W8JX
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« Reply #67 on: May 10, 2011, 09:15:20 PM »

The quality of modern cans with safety nozzles on then do not seal as tightly as some older designs either. I have some old poly-plastic cans of Canadian origin that I got over 20 years ago that are incredibly tuff.  Very thick walled and they do not leak fluid or vapor. The nozzle inverts and stores completely inside them too. I wish I had bought a few more of them back then as they would have been nice spares to have around today. I have a friend that lives in city and keeps 4 "jerry" cans in garage filled all the time.
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W3LK
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« Reply #68 on: May 11, 2011, 06:17:07 AM »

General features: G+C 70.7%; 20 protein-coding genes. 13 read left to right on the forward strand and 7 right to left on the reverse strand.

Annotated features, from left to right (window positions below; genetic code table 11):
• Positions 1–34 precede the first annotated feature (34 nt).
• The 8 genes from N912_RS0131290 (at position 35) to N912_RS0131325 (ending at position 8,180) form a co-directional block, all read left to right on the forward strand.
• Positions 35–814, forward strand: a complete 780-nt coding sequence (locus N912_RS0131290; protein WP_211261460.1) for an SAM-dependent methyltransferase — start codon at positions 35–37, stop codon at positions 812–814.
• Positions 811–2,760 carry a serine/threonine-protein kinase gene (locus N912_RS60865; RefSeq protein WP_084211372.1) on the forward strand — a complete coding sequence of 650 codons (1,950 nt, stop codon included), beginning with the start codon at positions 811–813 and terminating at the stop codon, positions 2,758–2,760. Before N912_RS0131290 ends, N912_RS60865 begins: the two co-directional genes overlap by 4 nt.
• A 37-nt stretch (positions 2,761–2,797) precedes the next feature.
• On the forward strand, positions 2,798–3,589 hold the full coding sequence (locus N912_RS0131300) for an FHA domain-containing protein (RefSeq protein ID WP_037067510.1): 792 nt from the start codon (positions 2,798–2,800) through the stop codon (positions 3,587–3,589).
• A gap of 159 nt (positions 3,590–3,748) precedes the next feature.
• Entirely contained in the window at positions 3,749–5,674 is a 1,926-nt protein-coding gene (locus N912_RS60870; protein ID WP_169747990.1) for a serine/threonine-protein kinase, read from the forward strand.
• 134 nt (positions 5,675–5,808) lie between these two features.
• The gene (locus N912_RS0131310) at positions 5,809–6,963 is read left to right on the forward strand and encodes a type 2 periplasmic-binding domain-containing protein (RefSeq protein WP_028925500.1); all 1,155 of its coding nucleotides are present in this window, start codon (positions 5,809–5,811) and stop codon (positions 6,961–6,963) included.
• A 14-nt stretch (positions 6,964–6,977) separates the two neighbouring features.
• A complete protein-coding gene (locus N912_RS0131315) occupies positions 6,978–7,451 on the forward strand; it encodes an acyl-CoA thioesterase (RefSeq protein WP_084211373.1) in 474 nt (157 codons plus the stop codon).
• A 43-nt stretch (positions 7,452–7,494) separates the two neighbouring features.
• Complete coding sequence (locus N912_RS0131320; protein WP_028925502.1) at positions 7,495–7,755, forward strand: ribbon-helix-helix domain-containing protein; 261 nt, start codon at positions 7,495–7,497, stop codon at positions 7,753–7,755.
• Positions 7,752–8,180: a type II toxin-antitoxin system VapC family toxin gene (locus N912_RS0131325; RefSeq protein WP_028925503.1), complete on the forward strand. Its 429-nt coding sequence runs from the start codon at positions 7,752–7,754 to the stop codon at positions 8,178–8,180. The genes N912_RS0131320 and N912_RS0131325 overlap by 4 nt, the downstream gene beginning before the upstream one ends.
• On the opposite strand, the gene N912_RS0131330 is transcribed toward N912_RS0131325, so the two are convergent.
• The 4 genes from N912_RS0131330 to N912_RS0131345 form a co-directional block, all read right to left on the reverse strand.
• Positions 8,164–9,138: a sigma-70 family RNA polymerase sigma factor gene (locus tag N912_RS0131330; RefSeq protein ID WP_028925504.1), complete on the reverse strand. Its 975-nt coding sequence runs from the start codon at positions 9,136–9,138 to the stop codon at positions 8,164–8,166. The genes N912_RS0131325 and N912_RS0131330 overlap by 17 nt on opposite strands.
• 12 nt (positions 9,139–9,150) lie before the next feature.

I have a friend that lives in city and keeps 4 "jerry" cans in garage filled all the time.

If he ever has a fire that can be traced to the gasoline, he's probably be up a creek trying to get the insurance to pay off.
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A smoking section in a restaurant makes as much sense as a peeing section in a swimming pool.
W8JX
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« Reply #69 on: May 11, 2011, 07:30:35 AM »

I have a friend that lives in city and keeps 4 "jerry" cans in garage filled all the time.

If he ever has a fire that can be traced to the gasoline, he's probably be up a creek trying to get the insurance to pay off.